Perhaps as a result of his finally being properly recognized as a director of talent and vision, Kang's next move was to step down from the presidency of Cinema Service, despite it having become the largest studio in Korea and one of the two most prolific distribution companies along with CJ Entertainment. The split couldn't have been over anything too sinister, as his next outing as director, Hanbando in 2006, was a Cinema Service release. The film itself, however, was a controversial affair, with Kang again tackling the North-South divide, this time in a near future setting with the two on the cusp of reunification, and with the Japanese cast as villains in a plot revolving around the re-opening of the Gyunghuiseon Line.

With an all-star cast boasting the likes of Ahn Sung Ki as the Korean President, Moon Sung Keun as the Prime Minister, Cha In Pyo, and Cho Jae Hyun, the film was Kang's most lavish and spectacular production to date, mixing politics, intrigue, and action. The film's plot caused considerable debate amongst critics, with many deeming it too nationalistic and cashing in on anti-Japanese sentiment in Korea, showing a simplistic approach to international affairs. Despite, or perhaps due to this, the film was another box office hit, with Kang again having managed to tap successfully into the public consciousness.

The Moss and GLove

After more production work on the thrillers Modern Boy and No Mercy, the eccentric indie comedy drama Castaway on the Moon, and the highly accomplished, if disturbing drama White Night, Kang unleashed his next blockbuster in 2010 with Moss. Adapted from an internet manhwa comic, the film was a dark mystery thriller with Park Hae Il as a policeman who heads to a remote rural village to investigate his father's death and comes up against sinister village chief Jung Jae Young as a twisted conspiracy unfolds. In narrative terms the film was Kang's most ambitious undertaking yet, with a highly complex plot and a series of deceptions and revelations paced out over a running time of nearly 3 hours.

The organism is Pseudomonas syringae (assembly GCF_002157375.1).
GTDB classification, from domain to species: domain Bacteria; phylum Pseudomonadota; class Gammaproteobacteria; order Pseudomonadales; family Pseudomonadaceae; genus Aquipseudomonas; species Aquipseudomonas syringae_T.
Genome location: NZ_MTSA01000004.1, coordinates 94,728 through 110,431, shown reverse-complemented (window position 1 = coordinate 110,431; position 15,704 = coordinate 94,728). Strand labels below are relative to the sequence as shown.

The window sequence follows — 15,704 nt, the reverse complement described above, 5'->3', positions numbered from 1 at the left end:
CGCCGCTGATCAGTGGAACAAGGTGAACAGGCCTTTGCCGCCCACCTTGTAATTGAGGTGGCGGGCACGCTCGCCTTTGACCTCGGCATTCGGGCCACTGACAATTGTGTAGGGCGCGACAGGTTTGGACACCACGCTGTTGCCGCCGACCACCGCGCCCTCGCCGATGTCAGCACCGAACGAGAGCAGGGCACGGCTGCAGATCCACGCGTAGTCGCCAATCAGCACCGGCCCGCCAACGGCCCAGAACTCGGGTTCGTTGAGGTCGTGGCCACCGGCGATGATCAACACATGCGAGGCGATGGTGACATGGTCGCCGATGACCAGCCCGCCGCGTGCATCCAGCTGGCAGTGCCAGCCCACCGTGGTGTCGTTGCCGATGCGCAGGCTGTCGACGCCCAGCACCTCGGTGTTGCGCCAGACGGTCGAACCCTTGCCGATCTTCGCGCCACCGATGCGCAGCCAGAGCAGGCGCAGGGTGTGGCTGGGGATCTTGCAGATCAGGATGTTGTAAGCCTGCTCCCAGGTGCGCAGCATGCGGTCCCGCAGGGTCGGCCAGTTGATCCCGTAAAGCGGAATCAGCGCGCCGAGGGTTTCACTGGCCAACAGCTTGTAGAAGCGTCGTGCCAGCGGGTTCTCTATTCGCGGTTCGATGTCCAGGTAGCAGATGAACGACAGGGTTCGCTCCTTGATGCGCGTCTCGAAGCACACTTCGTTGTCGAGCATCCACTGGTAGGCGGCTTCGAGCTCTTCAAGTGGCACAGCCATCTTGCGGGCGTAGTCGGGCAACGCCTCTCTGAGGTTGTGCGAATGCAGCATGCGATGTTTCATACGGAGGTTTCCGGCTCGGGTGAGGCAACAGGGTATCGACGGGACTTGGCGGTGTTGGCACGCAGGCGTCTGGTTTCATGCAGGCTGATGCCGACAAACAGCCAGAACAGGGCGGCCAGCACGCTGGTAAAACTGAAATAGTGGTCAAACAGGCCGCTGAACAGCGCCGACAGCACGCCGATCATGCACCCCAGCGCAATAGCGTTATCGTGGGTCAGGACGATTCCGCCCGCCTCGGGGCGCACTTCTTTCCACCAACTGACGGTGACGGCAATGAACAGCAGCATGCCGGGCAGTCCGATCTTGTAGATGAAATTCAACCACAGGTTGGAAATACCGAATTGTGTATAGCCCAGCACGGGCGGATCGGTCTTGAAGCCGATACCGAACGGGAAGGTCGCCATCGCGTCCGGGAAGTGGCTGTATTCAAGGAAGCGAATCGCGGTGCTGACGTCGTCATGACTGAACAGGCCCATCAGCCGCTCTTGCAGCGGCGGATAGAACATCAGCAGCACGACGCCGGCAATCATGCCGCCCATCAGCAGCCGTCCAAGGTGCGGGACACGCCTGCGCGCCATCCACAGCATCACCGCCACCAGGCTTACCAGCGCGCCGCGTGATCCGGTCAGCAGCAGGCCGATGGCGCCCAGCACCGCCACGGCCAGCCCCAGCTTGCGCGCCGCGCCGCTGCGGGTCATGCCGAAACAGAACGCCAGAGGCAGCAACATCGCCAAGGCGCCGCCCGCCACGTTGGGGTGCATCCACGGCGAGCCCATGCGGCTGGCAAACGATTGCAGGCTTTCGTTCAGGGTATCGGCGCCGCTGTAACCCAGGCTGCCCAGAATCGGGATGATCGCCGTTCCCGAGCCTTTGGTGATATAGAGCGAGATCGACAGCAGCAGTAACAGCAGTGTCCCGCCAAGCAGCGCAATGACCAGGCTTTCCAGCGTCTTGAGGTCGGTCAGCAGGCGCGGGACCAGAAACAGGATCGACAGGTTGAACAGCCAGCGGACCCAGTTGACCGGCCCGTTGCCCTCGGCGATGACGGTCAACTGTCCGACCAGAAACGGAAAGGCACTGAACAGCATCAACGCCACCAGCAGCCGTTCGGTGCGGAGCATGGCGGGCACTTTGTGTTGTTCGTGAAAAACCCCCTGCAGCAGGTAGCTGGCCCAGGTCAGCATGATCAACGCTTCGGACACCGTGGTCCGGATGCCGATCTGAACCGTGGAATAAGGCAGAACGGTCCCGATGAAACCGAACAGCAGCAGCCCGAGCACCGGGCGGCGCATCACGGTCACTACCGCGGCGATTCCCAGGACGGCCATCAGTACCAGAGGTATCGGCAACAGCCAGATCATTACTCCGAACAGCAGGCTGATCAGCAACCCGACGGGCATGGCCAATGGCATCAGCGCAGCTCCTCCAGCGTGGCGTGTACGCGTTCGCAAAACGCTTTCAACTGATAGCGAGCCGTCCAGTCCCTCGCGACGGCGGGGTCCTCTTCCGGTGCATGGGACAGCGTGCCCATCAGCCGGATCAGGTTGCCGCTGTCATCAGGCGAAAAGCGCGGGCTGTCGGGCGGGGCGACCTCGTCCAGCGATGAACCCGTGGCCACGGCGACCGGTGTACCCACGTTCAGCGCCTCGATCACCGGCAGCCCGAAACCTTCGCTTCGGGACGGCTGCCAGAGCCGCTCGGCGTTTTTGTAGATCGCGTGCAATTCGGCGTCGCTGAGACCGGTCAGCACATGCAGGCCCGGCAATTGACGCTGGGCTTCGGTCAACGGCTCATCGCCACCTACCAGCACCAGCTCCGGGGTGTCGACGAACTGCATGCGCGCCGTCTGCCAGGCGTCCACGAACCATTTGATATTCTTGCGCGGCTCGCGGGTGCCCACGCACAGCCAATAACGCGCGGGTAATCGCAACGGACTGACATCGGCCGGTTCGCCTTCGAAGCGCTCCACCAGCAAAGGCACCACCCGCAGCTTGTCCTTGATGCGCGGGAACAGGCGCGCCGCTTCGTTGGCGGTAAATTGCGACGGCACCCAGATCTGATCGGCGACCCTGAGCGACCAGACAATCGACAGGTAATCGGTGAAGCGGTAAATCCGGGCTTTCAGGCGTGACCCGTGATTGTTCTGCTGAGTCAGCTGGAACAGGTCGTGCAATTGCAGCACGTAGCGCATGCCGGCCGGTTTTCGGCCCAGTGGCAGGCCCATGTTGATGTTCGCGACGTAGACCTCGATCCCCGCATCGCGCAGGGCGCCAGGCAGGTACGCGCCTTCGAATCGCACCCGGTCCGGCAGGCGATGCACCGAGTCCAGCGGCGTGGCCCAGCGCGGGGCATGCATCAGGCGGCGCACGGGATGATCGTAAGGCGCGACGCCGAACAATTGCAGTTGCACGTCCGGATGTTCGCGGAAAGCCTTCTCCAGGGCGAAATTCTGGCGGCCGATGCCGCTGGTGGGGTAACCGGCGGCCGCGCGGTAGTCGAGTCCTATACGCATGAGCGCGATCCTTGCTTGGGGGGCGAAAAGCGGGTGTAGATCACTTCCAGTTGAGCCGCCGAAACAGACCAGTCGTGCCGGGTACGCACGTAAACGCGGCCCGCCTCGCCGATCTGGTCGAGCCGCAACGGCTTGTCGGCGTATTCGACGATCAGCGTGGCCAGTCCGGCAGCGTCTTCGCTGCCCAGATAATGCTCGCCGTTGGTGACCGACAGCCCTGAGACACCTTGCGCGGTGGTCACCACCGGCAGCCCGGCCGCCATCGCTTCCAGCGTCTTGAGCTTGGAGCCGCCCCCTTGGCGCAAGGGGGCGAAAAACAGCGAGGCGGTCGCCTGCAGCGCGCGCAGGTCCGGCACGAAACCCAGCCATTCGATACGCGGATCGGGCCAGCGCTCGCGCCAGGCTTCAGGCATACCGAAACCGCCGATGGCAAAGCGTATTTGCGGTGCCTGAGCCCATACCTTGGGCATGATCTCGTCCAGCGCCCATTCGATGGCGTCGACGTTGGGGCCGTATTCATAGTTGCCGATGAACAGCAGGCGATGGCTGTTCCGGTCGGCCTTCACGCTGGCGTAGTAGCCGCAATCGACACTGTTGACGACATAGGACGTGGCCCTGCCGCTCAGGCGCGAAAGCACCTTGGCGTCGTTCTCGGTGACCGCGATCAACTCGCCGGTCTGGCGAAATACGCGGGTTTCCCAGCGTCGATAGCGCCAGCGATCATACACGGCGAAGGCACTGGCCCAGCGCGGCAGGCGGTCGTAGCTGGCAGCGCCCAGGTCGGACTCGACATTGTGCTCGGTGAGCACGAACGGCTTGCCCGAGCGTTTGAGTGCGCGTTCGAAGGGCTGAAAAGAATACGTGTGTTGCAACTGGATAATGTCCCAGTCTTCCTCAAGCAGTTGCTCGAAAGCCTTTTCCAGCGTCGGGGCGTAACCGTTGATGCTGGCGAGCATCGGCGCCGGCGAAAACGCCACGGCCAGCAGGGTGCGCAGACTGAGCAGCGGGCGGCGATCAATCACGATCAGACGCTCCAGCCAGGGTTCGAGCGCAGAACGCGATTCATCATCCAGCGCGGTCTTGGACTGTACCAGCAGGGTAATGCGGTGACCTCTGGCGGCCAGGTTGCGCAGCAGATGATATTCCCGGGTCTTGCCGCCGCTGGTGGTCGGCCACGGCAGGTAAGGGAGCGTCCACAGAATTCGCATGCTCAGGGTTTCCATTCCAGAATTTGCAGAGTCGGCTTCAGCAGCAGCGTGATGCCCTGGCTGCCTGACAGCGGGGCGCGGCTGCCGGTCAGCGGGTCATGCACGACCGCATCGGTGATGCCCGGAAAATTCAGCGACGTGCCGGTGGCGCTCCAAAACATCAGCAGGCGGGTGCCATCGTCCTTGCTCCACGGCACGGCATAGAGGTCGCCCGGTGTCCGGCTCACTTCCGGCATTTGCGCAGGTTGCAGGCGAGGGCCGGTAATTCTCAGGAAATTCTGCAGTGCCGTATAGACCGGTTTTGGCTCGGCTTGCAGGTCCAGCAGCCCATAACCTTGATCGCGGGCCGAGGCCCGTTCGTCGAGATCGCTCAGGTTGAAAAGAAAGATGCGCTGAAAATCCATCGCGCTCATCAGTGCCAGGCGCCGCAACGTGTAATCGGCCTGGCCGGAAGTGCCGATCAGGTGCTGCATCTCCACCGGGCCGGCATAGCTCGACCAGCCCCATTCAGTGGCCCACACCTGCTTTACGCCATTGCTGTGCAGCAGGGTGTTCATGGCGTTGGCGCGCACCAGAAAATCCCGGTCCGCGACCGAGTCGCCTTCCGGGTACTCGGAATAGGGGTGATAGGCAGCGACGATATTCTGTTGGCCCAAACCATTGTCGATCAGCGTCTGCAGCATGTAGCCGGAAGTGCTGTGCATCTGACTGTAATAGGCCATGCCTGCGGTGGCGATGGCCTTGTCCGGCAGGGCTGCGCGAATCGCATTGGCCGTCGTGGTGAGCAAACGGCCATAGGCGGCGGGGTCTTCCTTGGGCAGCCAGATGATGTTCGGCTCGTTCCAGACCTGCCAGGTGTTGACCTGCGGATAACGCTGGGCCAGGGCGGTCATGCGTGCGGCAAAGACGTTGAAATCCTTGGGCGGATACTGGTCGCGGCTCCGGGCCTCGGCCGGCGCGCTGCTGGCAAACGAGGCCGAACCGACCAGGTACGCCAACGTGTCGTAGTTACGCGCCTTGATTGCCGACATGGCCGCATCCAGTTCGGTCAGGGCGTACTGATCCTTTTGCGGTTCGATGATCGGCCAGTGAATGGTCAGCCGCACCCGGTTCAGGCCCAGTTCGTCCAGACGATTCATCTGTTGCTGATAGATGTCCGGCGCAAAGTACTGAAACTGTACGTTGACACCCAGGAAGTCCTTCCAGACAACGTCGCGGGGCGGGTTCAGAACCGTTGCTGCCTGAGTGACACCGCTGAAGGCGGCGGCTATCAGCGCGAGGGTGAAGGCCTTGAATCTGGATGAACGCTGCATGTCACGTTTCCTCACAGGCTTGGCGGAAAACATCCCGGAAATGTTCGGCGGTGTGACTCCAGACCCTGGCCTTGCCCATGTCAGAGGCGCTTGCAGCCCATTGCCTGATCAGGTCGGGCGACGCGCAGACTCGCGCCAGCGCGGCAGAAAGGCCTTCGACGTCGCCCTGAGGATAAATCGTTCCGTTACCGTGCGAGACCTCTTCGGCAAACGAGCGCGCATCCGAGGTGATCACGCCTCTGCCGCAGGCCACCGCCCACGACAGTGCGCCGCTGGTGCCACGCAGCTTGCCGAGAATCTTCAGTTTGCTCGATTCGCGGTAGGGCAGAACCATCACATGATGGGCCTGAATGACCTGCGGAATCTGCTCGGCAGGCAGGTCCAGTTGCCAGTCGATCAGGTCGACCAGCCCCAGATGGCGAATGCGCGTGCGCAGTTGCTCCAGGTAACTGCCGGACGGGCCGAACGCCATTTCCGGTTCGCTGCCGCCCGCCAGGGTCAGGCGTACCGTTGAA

Exceptionally atmospheric and suspenseful, the film represented a maturation of the director's style, and saw him progressing as a storyteller, being a subtler affair that relied more on menace than on the kind of brutal violence seen in Public Enemy or Silmido. Boosted by excellent performances from the lead stars, the film was a huge commercial and critical hit for Kang, pulling in more than three million box office admissions, as well as earning him another well deserved Best Director Award at the 47th Daejong Awards, where it also took home prizes for Best Cinematography, Art Design, and Sound Effects.

Most recently, in addition to working again with Jang Jin as producer on his heartfelt drama Romantic Heaven, Kang went for a change of pace with the inspirational baseball film GLove. Based on a true life story, the film reunited the director with Jung Jae Young as a mean-tempered, irascible baseball player who is pushed into coaching a team of hearing-impaired youngsters in order to try to resurrect his career. Interestingly, although the film does follow the tried and tested sports underdog story, it was still very much in Kang's tough style, with training scenes reminiscent of Silmido and social commentary revolving around discrimination and attitudes towards the disabled. At the same time, the film had a strong sense of character development and never dipped too far into melodrama or the usual cliches, making for one of the better sports dramas of recent years and again showing Kang to be a man of diverse talents.

This can also be seen in the director's choice for his next project, apparently set to be a historical drama charting the reign of the 15th King of Chosun, based on a script from Old Boy writer Hwang Jo Yoon. With Kang at the helm, finally directing his first period piece, it's certain that the film will be far more interesting than most genre outings and will no doubt see him again making use of his finely honed commercial sensibilities for another crowd pleasing hit.


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Published August 29, 2011